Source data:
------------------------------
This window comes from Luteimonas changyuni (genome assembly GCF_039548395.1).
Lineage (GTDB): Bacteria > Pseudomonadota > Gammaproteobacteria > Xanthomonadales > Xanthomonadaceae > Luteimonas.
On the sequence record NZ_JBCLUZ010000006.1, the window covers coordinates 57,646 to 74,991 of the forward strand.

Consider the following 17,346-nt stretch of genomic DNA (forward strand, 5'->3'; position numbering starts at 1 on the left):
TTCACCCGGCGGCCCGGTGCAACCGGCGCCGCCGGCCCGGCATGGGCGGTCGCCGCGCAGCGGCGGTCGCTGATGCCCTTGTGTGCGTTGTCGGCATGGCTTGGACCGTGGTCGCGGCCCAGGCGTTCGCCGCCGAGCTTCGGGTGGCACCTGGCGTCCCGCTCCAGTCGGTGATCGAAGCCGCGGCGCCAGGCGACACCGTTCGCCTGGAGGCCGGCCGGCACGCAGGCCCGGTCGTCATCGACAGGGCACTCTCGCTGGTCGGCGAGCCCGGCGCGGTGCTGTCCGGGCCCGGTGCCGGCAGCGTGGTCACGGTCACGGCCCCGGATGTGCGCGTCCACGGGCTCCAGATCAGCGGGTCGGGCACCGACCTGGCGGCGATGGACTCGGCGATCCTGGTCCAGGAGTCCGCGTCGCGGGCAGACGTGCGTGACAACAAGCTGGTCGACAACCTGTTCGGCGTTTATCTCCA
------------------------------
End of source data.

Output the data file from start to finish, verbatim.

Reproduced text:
This window comes from Luteimonas changyuni (genome assembly GCF_039548395.1).
Lineage (GTDB): Bacteria > Pseudomonadota > Gammaproteobacteria > Xanthomonadales > Xanthomonadaceae > Luteimonas.
On the sequence record NZ_JBCLUZ010000006.1, the window covers coordinates 57,646 to 74,991 of the forward strand.

Consider the following 17,346-nt stretch of genomic DNA (forward strand, 5'->3'; position numbering starts at 1 on the left):
TTCACCCGGCGGCCCGGTGCAACCGGCGCCGCCGGCCCGGCATGGGCGGTCGCCGCGCAGCGGCGGTCGCTGATGCCCTTGTGTGCGTTGTCGGCATGGCTTGGACCGTGGTCGCGGCCCAGGCGTTCGCCGCCGAGCTTCGGGTGGCACCTGGCGTCCCGCTCCAGTCGGTGATCGAAGCCGCGGCGCCAGGCGACACCGTTCGCCTGGAGGCCGGCCGGCACGCAGGCCCGGTCGTCATCGACAGGGCACTCTCGCTGGTCGGCGAGCCCGGCGCGGTGCTGTCCGGGCCCGGTGCCGGCAGCGTGGTCACGGTCACGGCCCCGGATGTGCGCGTCCACGGGCTCCAGATCAGCGGGTCGGGCACCGACCTGGCGGCGATGGACTCGGCGATCCTGGTCCAGGAGTCCGCGTCGCGGGCAGACGTGCGTGACAACAAGCTGGTCGACAACCTGTTCGGCGTTTATCTCCA